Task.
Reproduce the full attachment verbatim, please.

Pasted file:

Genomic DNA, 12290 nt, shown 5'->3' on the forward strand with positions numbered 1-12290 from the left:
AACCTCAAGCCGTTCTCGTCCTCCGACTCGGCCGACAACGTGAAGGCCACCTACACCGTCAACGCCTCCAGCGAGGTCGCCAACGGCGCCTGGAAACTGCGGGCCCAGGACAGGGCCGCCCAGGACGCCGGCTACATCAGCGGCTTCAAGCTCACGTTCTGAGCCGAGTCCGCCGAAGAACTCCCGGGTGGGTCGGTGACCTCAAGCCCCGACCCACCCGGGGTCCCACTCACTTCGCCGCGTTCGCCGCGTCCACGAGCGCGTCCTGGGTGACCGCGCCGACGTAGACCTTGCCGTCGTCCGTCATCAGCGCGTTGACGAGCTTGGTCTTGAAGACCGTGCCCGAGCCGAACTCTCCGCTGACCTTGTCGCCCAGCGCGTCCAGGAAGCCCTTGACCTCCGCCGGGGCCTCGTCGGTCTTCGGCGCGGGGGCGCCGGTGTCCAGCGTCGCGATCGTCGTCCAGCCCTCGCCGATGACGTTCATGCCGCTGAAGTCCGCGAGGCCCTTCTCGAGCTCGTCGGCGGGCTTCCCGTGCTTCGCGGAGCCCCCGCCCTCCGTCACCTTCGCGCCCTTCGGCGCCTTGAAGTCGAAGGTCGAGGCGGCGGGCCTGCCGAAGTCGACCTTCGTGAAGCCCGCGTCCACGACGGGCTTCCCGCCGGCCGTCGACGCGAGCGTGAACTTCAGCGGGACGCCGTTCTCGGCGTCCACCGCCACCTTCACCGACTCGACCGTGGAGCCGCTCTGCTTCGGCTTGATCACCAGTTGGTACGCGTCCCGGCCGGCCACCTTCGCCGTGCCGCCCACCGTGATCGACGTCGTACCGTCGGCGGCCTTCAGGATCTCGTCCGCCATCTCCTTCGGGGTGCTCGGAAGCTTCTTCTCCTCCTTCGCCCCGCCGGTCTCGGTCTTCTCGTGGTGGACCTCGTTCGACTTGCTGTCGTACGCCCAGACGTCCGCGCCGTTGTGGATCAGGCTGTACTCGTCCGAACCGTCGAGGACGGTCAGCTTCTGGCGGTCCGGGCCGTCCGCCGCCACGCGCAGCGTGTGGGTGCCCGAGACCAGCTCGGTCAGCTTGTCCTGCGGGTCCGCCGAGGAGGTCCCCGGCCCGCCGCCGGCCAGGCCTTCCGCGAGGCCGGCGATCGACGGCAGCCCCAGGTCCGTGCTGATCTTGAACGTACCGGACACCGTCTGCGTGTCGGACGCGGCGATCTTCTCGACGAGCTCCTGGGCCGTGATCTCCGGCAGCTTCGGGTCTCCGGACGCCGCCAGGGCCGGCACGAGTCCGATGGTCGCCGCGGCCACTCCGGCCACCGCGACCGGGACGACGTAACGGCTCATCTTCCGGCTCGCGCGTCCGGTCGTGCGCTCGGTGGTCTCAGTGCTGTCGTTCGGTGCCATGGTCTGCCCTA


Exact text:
Genomic DNA, 12290 nt, shown 5'->3' on the forward strand with positions numbered 1-12290 from the left:
AACCTCAAGCCGTTCTCGTCCTCCGACTCGGCCGACAACGTGAAGGCCACCTACACCGTCAACGCCTCCAGCGAGGTCGCCAACGGCGCCTGGAAACTGCGGGCCCAGGACAGGGCCGCCCAGGACGCCGGCTACATCAGCGGCTTCAAGCTCACGTTCTGAGCCGAGTCCGCCGAAGAACTCCCGGGTGGGTCGGTGACCTCAAGCCCCGACCCACCCGGGGTCCCACTCACTTCGCCGCGTTCGCCGCGTCCACGAGCGCGTCCTGGGTGACCGCGCCGACGTAGACCTTGCCGTCGTCCGTCATCAGCGCGTTGACGAGCTTGGTCTTGAAGACCGTGCCCGAGCCGAACTCTCCGCTGACCTTGTCGCCCAGCGCGTCCAGGAAGCCCTTGACCTCCGCCGGGGCCTCGTCGGTCTTCGGCGCGGGGGCGCCGGTGTCCAGCGTCGCGATCGTCGTCCAGCCCTCGCCGATGACGTTCATGCCGCTGAAGTCCGCGAGGCCCTTCTCGAGCTCGTCGGCGGGCTTCCCGTGCTTCGCGGAGCCCCCGCCCTCCGTCACCTTCGCGCCCTTCGGCGCCTTGAAGTCGAAGGTCGAGGCGGCGGGCCTGCCGAAGTCGACCTTCGTGAAGCCCGCGTCCACGACGGGCTTCCCGCCGGCCGTCGACGCGAGCGTGAACTTCAGCGGGACGCCGTTCTCGGCGTCCACCGCCACCTTCACCGACTCGACCGTGGAGCCGCTCTGCTTCGGCTTGATCACCAGTTGGTACGCGTCCCGGCCGGCCACCTTCGCCGTGCCGCCCACCGTGATCGACGTCGTACCGTCGGCGGCCTTCAGGATCTCGTCCGCCATCTCCTTCGGGGTGCTCGGAAGCTTCTTCTCCTCCTTCGCCCCGCCGGTCTCGGTCTTCTCGTGGTGGACCTCGTTCGACTTGCTGTCGTACGCCCAGACGTCCGCGCCGTTGTGGATCAGGCTGTACTCGTCCGAACCGTCGAGGACGGTCAGCTTCTGGCGGTCCGGGCCGTCCGCCGCCACGCGCAGCGTGTGGGTGCCCGAGACCAGCTCGGTCAGCTTGTCCTGCGGGTCCGCCGAGGAGGTCCCCGGCCCGCCGCCGGCCAGGCCTTCCGCGAGGCCGGCGATCGACGGCAGCCCCAGGTCCGTGCTGATCTTGAACGTACCGGACACCGTCTGCGTGTCGGACGCGGCGATCTTCTCGACGAGCTCCTGGGCCGTGATCTCCGGCAGCTTCGGGTCTCCGGACGCCGCCAGGGCCGGCACGAGTCCGATGGTCGCCGCGGCCACTCCGGCCACCGCGACCGGGACGACGTAACGGCTCATCTTCCGGCTCGCGCGTCCGGTCGTGCGCTCGGTGGTCTCAGTGCTGTCGTTCGGTGCCATGGTCTGCCCTA